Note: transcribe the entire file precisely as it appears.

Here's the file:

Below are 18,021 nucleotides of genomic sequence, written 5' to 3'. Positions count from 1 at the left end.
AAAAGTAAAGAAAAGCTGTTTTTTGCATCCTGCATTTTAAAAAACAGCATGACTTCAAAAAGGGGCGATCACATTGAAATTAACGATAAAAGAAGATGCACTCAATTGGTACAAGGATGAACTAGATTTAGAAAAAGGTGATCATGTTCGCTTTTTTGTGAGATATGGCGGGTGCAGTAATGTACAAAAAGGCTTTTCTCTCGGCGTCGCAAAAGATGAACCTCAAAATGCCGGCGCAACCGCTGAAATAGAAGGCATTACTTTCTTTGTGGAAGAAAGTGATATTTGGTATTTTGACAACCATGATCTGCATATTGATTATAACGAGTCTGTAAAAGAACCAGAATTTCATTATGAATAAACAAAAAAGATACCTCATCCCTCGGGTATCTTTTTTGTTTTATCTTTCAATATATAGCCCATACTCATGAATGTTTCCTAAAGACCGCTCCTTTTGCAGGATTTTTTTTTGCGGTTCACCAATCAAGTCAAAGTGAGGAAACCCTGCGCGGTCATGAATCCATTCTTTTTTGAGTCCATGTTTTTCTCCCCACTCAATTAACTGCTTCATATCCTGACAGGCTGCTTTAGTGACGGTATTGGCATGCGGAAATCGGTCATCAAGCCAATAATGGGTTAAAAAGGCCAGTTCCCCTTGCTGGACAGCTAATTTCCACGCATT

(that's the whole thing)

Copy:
Below are 18,021 nucleotides of genomic sequence, written 5' to 3'. Positions count from 1 at the left end.
AAAAGTAAAGAAAAGCTGTTTTTTGCATCCTGCATTTTAAAAAACAGCATGACTTCAAAAAGGGGCGATCACATTGAAATTAACGATAAAAGAAGATGCACTCAATTGGTACAAGGATGAACTAGATTTAGAAAAAGGTGATCATGTTCGCTTTTTTGTGAGATATGGCGGGTGCAGTAATGTACAAAAAGGCTTTTCTCTCGGCGTCGCAAAAGATGAACCTCAAAATGCCGGCGCAACCGCTGAAATAGAAGGCATTACTTTCTTTGTGGAAGAAAGTGATATTTGGTATTTTGACAACCATGATCTGCATATTGATTATAACGAGTCTGTAAAAGAACCAGAATTTCATTATGAATAAACAAAAAAGATACCTCATCCCTCGGGTATCTTTTTTGTTTTATCTTTCAATATATAGCCCATACTCATGAATGTTTCCTAAAGACCGCTCCTTTTGCAGGATTTTTTTTTGCGGTTCACCAATCAAGTCAAAGTGAGGAAACCCTGCGCGGTCATGAATCCATTCTTTTTTGAGTCCATGTTTTTCTCCCCACTCAATTAACTGCTTCATATCCTGACAGGCTGCTTTAGTGACGGTATTGGCATGCGGAAATCGGTCATCAAGCCAATAATGGGTTAAAAAGGCCAGTTCCCCTTGCTGGACAGCTAATTTCCACGCATT